Am J Stem Cell 2012;1(3):174-181

Original Article
Experimental model for coadjuvant treatment with mesenchymal stem cells for
aortic aneurysm

Luis Riera del Moral, Carlota Largo Aramburu, José Ramón Ramírez García, Luis Riera de Cubas, Damián García-Olmo, Mariano
García-Arranz

Department of Angiology and Vascular Surgery, La Paz University Hospital. Madrid, Spain; Experimental Surgery Unit, La Paz University
Hospital- Health Institute Research La Paz (IdiPAZ). Madrid. Spain; Department of Pathology, University Hospital Of Tajo, Aranjuez,
Madrid. Spain; Cell Therapy Laboratory, Investigation Unit. La Paz University Hospital- Health Institute Research La Paz (IdiPAZ). Madrid,
Spain; Department of Surgery, School of Medicine. Autonomous University of Madrid, Spain

Received February 18, 2012; Accepted October 3, 2012; Epub November 30, 2012; Published December 10, 2012

Abstract: Many factors are possibly involved in the inflammatory process which causes the degeneration of the arterial wall in the
formation of Abdominal Aortic Aneurysms. During the last years different experimental models have been published to treat this fault of
the arterial walls. Parallel the clinical treatment has evolved. With this work we have tried to develop an animal model basing on the
clinical current treatment. Finally, we propose a treatment based on mesenchymal cells to disable local immune response, preventing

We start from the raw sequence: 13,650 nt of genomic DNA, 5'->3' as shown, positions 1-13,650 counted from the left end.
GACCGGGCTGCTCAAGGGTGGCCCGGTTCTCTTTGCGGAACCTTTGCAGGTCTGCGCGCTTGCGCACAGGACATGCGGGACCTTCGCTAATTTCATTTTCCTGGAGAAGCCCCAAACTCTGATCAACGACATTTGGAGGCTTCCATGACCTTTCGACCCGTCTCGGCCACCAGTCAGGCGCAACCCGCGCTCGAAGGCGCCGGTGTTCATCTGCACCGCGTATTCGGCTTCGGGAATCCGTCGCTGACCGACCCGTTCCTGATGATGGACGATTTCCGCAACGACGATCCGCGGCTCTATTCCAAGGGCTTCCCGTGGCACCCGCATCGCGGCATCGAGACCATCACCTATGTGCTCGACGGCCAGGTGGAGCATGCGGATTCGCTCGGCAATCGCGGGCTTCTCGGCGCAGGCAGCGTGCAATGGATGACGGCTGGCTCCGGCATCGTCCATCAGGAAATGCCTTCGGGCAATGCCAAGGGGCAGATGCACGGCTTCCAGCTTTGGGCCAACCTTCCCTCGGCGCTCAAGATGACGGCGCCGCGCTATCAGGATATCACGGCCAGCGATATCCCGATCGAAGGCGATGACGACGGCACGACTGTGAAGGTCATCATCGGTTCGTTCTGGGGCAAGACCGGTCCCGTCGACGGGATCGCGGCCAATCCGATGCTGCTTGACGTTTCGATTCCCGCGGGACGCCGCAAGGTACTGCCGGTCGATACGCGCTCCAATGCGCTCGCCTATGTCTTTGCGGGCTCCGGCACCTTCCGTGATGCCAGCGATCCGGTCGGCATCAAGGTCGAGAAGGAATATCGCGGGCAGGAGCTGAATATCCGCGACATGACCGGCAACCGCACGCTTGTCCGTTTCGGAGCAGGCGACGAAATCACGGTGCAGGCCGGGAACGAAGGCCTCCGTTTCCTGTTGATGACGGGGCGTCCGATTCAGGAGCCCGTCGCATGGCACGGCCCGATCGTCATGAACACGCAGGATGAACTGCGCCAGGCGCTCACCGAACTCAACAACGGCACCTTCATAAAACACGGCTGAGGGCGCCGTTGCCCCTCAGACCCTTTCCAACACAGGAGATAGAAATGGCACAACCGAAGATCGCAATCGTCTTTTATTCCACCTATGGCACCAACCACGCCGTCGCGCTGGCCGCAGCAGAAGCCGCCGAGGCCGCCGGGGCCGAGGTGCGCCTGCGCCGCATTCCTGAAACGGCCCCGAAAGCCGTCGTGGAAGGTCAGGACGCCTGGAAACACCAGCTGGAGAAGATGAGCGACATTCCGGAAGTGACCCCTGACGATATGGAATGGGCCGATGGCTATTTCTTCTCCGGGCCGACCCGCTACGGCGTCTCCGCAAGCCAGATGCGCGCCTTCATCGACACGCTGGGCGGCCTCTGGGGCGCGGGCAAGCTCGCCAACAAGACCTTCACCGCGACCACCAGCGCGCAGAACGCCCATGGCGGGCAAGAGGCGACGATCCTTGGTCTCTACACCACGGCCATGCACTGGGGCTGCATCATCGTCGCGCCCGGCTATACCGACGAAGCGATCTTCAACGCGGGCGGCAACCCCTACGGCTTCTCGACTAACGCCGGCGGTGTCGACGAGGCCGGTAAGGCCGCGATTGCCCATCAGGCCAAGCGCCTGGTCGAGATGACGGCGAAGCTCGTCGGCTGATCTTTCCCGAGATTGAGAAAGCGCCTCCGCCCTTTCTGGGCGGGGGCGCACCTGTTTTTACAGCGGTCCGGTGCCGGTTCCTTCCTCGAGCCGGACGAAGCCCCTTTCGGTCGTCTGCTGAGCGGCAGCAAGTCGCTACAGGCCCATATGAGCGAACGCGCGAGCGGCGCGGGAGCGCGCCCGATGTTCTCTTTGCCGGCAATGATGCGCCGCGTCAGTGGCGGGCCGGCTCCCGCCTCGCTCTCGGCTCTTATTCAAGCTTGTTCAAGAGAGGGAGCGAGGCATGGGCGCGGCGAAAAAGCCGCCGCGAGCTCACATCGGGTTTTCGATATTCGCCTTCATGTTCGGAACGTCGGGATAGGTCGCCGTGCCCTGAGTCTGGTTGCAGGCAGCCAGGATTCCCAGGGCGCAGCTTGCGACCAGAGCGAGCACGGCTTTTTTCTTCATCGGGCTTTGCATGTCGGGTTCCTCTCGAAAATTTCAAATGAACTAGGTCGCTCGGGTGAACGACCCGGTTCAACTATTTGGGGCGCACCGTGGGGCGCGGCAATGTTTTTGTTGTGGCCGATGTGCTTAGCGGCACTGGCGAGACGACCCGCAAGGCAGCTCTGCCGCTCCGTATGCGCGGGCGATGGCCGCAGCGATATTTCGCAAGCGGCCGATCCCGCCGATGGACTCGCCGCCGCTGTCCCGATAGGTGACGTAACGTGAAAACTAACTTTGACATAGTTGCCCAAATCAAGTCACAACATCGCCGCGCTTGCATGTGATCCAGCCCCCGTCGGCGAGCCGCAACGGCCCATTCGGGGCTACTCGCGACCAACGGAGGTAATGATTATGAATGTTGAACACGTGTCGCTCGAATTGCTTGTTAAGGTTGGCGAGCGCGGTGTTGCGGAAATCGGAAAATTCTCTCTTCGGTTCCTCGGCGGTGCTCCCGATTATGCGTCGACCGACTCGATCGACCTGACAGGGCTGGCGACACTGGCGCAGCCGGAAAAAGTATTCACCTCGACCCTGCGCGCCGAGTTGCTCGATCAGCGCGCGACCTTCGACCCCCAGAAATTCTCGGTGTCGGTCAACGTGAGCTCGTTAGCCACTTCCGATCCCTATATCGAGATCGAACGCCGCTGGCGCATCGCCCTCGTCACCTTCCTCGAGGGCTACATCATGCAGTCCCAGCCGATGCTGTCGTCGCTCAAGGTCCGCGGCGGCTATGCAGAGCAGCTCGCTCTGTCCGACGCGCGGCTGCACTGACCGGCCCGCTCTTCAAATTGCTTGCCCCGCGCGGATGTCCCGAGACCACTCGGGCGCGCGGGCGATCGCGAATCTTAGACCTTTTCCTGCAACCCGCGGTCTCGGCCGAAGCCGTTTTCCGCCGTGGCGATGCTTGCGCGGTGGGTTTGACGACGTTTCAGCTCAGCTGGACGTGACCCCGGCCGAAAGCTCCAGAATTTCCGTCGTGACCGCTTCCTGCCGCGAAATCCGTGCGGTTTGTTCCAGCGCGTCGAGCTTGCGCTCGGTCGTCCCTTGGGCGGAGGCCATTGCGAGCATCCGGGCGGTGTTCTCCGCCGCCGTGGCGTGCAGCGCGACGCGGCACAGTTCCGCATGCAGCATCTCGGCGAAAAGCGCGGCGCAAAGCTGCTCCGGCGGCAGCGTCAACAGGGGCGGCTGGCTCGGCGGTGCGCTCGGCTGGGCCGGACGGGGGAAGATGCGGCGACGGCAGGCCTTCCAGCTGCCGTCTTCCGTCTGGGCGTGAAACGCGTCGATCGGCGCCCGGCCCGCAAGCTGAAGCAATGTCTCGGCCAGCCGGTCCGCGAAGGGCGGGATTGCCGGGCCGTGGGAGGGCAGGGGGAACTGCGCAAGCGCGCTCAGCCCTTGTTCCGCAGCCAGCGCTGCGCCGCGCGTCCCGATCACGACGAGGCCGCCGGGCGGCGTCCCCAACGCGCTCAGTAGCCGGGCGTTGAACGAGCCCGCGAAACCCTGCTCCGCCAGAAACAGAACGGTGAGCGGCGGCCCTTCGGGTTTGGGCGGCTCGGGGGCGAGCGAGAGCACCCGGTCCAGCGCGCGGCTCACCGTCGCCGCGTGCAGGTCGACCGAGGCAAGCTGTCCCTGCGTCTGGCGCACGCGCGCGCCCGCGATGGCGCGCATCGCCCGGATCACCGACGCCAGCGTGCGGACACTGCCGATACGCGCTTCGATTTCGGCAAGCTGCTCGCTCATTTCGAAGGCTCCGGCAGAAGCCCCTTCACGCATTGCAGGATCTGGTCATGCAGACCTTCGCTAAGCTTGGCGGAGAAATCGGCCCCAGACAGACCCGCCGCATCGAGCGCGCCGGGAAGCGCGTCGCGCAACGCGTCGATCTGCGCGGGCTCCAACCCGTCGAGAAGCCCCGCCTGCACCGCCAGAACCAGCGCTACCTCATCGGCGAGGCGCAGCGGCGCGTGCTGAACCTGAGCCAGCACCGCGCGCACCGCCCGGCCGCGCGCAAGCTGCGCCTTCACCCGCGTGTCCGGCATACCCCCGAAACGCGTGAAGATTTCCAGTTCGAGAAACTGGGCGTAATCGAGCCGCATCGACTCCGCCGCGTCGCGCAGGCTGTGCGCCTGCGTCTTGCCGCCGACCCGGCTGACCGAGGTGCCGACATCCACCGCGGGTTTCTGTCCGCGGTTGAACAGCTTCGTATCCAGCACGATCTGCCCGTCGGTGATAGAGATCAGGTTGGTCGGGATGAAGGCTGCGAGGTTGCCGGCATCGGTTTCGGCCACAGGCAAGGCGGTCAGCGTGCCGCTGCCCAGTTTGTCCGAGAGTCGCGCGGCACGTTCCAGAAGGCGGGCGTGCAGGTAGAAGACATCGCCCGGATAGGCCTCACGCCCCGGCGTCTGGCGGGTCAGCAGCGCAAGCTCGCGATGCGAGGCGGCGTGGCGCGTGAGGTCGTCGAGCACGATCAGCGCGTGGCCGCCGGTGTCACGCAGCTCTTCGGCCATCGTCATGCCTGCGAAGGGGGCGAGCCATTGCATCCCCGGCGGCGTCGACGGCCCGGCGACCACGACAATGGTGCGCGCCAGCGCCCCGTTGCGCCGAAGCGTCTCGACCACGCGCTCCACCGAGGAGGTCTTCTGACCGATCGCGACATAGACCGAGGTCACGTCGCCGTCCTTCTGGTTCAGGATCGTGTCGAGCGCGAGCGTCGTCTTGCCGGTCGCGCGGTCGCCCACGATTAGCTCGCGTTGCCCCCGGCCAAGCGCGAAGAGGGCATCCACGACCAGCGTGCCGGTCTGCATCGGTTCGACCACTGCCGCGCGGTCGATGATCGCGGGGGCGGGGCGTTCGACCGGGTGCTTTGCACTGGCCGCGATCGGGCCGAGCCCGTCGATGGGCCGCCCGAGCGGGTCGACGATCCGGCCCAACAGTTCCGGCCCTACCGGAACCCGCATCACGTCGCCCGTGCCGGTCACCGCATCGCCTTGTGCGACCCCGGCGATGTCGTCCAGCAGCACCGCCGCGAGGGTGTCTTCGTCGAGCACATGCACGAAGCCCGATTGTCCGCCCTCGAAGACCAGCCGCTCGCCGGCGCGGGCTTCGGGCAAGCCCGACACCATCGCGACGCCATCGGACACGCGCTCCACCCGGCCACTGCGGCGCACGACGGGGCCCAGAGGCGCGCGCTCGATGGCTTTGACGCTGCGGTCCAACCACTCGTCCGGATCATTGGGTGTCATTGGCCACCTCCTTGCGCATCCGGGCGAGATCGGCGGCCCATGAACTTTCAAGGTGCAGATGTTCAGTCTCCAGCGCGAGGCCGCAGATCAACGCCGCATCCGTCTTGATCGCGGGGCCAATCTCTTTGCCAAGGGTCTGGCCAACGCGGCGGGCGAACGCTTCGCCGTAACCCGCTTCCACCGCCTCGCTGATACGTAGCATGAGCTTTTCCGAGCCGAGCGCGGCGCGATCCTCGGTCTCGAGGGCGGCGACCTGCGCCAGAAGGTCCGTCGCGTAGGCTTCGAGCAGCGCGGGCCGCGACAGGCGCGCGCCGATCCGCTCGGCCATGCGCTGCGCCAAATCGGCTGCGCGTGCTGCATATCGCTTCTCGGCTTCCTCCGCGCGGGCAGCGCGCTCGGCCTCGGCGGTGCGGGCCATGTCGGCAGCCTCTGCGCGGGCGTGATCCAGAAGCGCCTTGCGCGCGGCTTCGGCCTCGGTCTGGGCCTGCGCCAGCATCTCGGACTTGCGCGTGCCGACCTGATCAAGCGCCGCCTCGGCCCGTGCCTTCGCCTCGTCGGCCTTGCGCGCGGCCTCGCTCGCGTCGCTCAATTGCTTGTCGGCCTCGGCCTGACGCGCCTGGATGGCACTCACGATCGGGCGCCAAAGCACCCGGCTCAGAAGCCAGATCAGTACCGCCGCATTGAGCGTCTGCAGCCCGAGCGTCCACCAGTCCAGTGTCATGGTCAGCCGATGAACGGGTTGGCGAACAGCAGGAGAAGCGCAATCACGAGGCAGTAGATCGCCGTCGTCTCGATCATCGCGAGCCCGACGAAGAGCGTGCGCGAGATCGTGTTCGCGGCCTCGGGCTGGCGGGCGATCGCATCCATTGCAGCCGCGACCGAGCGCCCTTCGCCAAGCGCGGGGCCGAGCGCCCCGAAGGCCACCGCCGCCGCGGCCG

excessive fibrosis, apoptosis, and inducing intrinsic cellular progenitors. Objective: To present a reproducible superior animal model of
experimentation, intending to show that mesenchymal stem cells inserted in the sac of an artificial aneurysm are able to survive, so that
they can be made accountable for a subsequent beneficial effect upon this condition. Methods: Six Landrace-White pigs, weighing
around 25Kg. We generate 2 aneurysms of abdominal aorta (2x1cm) with Dacron’s patches. Later we treat the aneurysms endoscopic
with a covered endograft. Finally, in one of the aneurysmal sac we introduce 1cc fibrin sealant and in another 1 cc of fibrin sealant with 10
million MSC. Animals were sacrificed at 24 hs and 1, 3, 5, 7 and 9 weeks. Samples of aneurysms were processed histologically (H&E
and Masson). The injected cells were located by immunofluorescence (GFP market). Results: The surgical technique is reproducible
and similar to those conducted in common clinical practice. Histological cross-section samples of cases treated with MSC and analyzed
by a blind researcher present a lower inflammation reaction, or with longer evolution time than in controls. Immunofluorescence studies
have detected cells marked with GFP up to three weeks after treatment. Conclusion: This reproducible animal model is similar to
common clinical treatment. MSC can stand alive at least for three weeks since their implantation within an aneurysm sac. This may
improve the results of conventional endovascular treatment by the stabilization of the aneurysmal sac. (AJSC1202003).

Keywords: Aortic aneurysm, experimental model, adipose derived stem cells


Address all correspondence to:
Dr. Riera del Moral
Vascular Surgery, Department of Surgery
Hospital Universitario La Paz, Madrid, Spain.
E-mail: friera.hulp@salud.madrid.org
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